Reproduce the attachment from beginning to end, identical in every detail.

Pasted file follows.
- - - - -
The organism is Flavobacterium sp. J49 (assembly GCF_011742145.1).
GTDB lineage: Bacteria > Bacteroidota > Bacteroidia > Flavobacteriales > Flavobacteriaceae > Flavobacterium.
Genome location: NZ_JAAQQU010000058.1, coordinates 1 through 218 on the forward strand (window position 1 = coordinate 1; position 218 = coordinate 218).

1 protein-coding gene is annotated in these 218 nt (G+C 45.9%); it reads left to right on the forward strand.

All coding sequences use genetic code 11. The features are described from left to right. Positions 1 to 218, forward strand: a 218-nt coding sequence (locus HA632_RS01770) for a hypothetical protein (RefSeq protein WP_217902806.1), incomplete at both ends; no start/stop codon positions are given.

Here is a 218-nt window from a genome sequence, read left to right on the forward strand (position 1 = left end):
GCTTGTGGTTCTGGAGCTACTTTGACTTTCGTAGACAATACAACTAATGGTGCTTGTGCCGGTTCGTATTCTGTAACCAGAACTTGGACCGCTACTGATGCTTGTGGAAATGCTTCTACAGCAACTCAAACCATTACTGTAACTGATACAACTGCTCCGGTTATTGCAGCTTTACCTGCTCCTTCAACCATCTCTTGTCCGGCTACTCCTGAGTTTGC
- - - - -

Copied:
The organism is Flavobacterium sp. J49 (assembly GCF_011742145.1).
GTDB lineage: Bacteria > Bacteroidota > Bacteroidia > Flavobacteriales > Flavobacteriaceae > Flavobacterium.
Genome location: NZ_JAAQQU010000058.1, coordinates 1 through 218 on the forward strand (window position 1 = coordinate 1; position 218 = coordinate 218).

1 protein-coding gene is annotated in these 218 nt (G+C 45.9%); it reads left to right on the forward strand.

All coding sequences use genetic code 11. The features are described from left to right. Positions 1 to 218, forward strand: a 218-nt coding sequence (locus HA632_RS01770) for a hypothetical protein (RefSeq protein WP_217902806.1), incomplete at both ends; no start/stop codon positions are given.

Here is a 218-nt window from a genome sequence, read left to right on the forward strand (position 1 = left end):
GCTTGTGGTTCTGGAGCTACTTTGACTTTCGTAGACAATACAACTAATGGTGCTTGTGCCGGTTCGTATTCTGTAACCAGAACTTGGACCGCTACTGATGCTTGTGGAAATGCTTCTACAGCAACTCAAACCATTACTGTAACTGATACAACTGCTCCGGTTATTGCAGCTTTACCTGCTCCTTCAACCATCTCTTGTCCGGCTACTCCTGAGTTTGC